REVIEW: Imperial Triumphant – Alphaville


An empty spot marked that IMPERIAL TRIUMPHANT‘s upcoming album “Alphaville,” released on 31 July 2020 through Century Media Records, was still available for review on Tuonela Magazine. Without knowing the band or their sound, I decided to go for it and through their music, discovered more about the New York avant-garde metal giants. I was expecting a sound that’s difficult to process and as a bonus, I got a black/death metal band that mixes in elements of the classic big band sound into their music.

Truth be told, IMPERIAL TRIUMPHANT is perhaps not the kind of music you should put on when you are still waking up; it’s ravishingly complex and very hard to process. Experimental at its core, “Alphaville” opens up with “Rotted Futures,” an eerie, atmospheric intro that sets the tone for the album and launches you into a seemingly black hole of music that sucks you in and never lets you go, making you wonder whether IMPERIAL TRIUMPHANT have just successfully made a soundtrack to the hell that 2020 has been so far. “Excelsior” continues the same trend, combining obscure jazz moments with blast beats and a lot of aggression.

“City Swine” starts off a bit more laid back and slowly puts you in a trance, reminiscent of Finnish avantgarde metal act ORANSSI PAZUZU. The band has a few tricks up their sleeve in this track, as Tomas Haake of MESHUGGAH interlaces the track with a taiko drum section, separating the different sections from one another. The sound comes together in a dissonant chaotic mess that somehow feels very organized and well-thought-out.

“Atomic Age” starts intriguingly with a totally different vibe, which the band obtained through having an intro with a barbershop quartet. The harmonies among the four vocalists are in stark contrast with what’s to come in the rest of the song. The song mostly focuses on entrancing nightmarish soundscapes fueled by dissonance and groovy bass lines straight from the pits of Tartarus. Mid-way through, this is enforced by haunting screaming mixed into the unique palette of music.

The juxtaposition that is “Transmission to Mercury” follows and paints a whole different picture as it starts off with a smooth jazz intro. It then fuels itself into a black metal feast that interlaces elements of piano and brass, giving an almost jazz noir feel to the track. It could easily be the soundtrack to a grim black-and-white movie about the end of the world and because of its ability to paint a picture in your mind upon closing your eyes, it might just be my personal highlight of the album.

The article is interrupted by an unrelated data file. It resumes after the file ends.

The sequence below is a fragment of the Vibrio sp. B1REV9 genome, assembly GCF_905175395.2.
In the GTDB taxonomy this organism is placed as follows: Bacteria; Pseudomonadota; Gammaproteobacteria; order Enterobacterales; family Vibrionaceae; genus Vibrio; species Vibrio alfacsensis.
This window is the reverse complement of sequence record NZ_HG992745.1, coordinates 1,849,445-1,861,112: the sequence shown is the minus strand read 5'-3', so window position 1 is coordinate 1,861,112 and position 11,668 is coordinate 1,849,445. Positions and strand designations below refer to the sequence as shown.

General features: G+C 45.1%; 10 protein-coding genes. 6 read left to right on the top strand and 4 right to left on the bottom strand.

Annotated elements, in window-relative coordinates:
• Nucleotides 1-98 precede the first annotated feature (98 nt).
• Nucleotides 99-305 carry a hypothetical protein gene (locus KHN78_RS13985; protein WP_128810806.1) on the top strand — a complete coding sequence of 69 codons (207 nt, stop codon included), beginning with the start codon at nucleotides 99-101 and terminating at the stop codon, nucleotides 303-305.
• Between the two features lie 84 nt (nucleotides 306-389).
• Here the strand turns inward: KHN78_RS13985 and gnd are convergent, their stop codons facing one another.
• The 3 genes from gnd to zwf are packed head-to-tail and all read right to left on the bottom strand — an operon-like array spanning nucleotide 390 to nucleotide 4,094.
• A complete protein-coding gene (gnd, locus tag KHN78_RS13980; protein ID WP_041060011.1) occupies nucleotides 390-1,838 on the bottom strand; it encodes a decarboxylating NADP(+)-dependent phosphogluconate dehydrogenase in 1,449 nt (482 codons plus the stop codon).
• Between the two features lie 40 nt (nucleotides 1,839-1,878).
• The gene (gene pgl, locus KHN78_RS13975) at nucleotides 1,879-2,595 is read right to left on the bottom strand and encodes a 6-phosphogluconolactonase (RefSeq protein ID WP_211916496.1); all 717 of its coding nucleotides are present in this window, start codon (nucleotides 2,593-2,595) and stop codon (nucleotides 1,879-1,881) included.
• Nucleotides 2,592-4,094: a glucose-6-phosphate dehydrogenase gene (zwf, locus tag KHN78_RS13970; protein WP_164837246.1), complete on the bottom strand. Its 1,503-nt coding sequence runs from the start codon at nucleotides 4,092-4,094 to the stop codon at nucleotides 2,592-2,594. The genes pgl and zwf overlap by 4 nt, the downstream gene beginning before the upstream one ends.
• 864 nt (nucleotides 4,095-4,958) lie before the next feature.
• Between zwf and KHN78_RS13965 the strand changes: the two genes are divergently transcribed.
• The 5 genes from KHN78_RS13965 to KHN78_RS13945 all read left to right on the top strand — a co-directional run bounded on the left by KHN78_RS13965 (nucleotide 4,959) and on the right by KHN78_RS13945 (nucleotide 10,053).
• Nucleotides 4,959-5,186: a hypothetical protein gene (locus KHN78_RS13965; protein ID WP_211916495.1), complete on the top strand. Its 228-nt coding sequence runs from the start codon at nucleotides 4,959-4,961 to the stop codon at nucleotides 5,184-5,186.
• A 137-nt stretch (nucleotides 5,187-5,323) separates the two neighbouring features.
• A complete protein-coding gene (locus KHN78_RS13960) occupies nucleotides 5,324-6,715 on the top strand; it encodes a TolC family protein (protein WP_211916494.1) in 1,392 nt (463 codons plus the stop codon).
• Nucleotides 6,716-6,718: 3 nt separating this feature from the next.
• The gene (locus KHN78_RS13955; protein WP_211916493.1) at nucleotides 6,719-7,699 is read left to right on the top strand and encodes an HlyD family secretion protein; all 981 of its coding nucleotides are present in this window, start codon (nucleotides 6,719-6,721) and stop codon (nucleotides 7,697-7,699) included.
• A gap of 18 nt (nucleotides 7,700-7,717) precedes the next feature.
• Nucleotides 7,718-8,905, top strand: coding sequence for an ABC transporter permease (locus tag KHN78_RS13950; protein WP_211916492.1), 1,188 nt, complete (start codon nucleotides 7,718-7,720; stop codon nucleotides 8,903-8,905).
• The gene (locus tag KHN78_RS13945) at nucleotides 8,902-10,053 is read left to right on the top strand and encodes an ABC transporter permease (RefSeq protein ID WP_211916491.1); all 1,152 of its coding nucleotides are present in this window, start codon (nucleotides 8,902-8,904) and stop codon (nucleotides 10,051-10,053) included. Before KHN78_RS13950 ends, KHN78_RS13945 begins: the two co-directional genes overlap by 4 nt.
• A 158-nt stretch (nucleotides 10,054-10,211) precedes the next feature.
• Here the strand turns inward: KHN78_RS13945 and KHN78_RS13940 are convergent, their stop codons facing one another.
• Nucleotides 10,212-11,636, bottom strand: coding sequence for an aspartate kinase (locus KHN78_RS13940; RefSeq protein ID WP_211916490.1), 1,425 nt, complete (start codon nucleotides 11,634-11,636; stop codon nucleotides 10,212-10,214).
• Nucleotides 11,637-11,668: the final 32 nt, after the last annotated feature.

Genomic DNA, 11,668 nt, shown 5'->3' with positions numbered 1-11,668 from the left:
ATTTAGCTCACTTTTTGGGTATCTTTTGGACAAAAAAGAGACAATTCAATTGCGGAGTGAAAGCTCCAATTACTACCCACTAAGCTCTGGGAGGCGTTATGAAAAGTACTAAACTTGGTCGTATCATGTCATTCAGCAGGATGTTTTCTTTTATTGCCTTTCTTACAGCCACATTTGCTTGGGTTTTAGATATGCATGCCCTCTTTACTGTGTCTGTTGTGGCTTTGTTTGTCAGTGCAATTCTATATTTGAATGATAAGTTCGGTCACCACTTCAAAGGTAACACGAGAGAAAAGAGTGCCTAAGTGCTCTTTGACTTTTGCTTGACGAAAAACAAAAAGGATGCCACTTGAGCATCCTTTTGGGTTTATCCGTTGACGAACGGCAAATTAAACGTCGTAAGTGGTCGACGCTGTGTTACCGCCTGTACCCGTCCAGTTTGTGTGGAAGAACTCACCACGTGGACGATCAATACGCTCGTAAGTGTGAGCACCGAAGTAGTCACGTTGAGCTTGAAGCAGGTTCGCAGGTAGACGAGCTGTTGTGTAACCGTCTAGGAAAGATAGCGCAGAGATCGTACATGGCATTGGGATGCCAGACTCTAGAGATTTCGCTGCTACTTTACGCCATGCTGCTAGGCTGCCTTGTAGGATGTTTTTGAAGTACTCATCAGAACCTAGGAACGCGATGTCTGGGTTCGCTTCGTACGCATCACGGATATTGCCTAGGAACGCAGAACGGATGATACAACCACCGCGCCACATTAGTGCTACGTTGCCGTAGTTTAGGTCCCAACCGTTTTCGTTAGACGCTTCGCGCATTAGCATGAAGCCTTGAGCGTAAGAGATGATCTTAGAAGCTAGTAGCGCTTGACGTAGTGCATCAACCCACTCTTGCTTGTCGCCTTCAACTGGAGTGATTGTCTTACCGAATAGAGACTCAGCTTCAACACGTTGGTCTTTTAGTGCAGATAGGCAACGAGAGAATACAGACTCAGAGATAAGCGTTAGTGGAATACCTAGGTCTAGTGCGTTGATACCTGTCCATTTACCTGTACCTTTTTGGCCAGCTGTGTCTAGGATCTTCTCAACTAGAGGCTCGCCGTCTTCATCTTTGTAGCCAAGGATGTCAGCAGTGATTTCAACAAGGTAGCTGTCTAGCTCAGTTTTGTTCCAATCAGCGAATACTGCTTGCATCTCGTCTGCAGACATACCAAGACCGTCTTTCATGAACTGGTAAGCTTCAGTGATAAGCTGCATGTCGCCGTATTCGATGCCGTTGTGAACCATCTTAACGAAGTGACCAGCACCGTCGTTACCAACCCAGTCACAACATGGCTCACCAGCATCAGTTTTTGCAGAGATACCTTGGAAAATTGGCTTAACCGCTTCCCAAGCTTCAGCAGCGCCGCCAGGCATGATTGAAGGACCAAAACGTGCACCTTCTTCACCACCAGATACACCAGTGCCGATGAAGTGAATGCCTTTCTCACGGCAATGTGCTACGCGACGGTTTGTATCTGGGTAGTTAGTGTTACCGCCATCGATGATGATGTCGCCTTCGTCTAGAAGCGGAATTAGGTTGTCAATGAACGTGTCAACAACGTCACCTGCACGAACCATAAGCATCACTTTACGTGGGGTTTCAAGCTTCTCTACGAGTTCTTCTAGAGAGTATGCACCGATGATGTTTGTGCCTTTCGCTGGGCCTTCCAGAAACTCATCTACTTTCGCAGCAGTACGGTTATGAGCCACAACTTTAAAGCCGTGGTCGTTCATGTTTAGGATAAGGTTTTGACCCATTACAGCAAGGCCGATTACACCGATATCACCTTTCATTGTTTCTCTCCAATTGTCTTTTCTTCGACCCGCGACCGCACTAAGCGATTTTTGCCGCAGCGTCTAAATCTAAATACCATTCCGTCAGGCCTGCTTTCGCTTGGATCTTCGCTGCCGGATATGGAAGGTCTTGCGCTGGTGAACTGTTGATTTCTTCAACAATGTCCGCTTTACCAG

While the previous songs mostly played around with different soundscapes and atmosphere, title track “Alphaville” toys with different rhythms and riffs. “The Greater Good” adds a more melodic approach to the album, with a couple of guitar hooks in the melodies. Mid-way through, the song becomes seemingly more interesting, taking twists and turns. From melodic to an extravaganza of different dissonant soundscapes and ultimately, an atmospheric outro, the track lingers for a while after playing it and is therefore perfect as a closer.

Altogether, having been introduced to quite a few avantgarde metal acts this year, IMPERIAL TRIUMPHANT surprised me with “Alphaville.” While I would have enjoyed even more big band -infused songs, the songwriting of “Alphaville” is definitely one of the strongest selling points of this album. All the different sections of the songs are tied up tightly together, making the album fit as a whole and feel very consistent from beginning to end. “Alphaville” truly is a journey through dark and apocalyptic soundscapes that won’t let you down.


1. Rotted Futures
2. Excelsior
3. City Swine
4. Atomic Age
5. Transmission to Mercury
6. Alphaville
7. The Greater Good
8. Experiment (Voivod cover)
9. Happy Home (The Residents cover) 


Ilya – Vocals, Guitars, Orchestrations
Kenny Grohowski – Drums
Steve Blanco – Bass, Keyboards, Piano, Vocals


Century Media Records